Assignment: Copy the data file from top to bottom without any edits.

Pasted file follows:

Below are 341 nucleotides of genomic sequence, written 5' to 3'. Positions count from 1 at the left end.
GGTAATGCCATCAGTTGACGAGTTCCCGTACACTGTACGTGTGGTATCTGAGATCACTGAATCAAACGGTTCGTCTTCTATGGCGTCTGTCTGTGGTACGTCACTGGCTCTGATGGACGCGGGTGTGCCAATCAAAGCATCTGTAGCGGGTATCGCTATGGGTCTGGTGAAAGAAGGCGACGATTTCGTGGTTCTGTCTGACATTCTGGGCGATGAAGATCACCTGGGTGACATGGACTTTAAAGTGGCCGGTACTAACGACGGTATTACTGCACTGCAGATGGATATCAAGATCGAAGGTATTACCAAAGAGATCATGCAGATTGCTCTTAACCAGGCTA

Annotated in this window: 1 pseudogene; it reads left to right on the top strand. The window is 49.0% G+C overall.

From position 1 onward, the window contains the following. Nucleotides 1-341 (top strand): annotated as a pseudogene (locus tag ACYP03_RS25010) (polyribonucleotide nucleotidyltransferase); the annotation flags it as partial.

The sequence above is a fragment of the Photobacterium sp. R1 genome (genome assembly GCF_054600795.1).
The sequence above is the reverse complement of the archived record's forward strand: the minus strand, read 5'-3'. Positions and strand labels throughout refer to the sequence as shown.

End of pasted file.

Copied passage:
Below are 341 nucleotides of genomic sequence, written 5' to 3'. Positions count from 1 at the left end.
GGTAATGCCATCAGTTGACGAGTTCCCGTACACTGTACGTGTGGTATCTGAGATCACTGAATCAAACGGTTCGTCTTCTATGGCGTCTGTCTGTGGTACGTCACTGGCTCTGATGGACGCGGGTGTGCCAATCAAAGCATCTGTAGCGGGTATCGCTATGGGTCTGGTGAAAGAAGGCGACGATTTCGTGGTTCTGTCTGACATTCTGGGCGATGAAGATCACCTGGGTGACATGGACTTTAAAGTGGCCGGTACTAACGACGGTATTACTGCACTGCAGATGGATATCAAGATCGAAGGTATTACCAAAGAGATCATGCAGATTGCTCTTAACCAGGCTA

Annotated in this window: 1 pseudogene; it reads left to right on the top strand. The window is 49.0% G+C overall.

From position 1 onward, the window contains the following. Nucleotides 1-341 (top strand): annotated as a pseudogene (locus tag ACYP03_RS25010) (polyribonucleotide nucleotidyltransferase); the annotation flags it as partial.

The sequence above is a fragment of the Photobacterium sp. R1 genome (genome assembly GCF_054600795.1).
The sequence above is the reverse complement of the archived record's forward strand: the minus strand, read 5'-3'. Positions and strand labels throughout refer to the sequence as shown.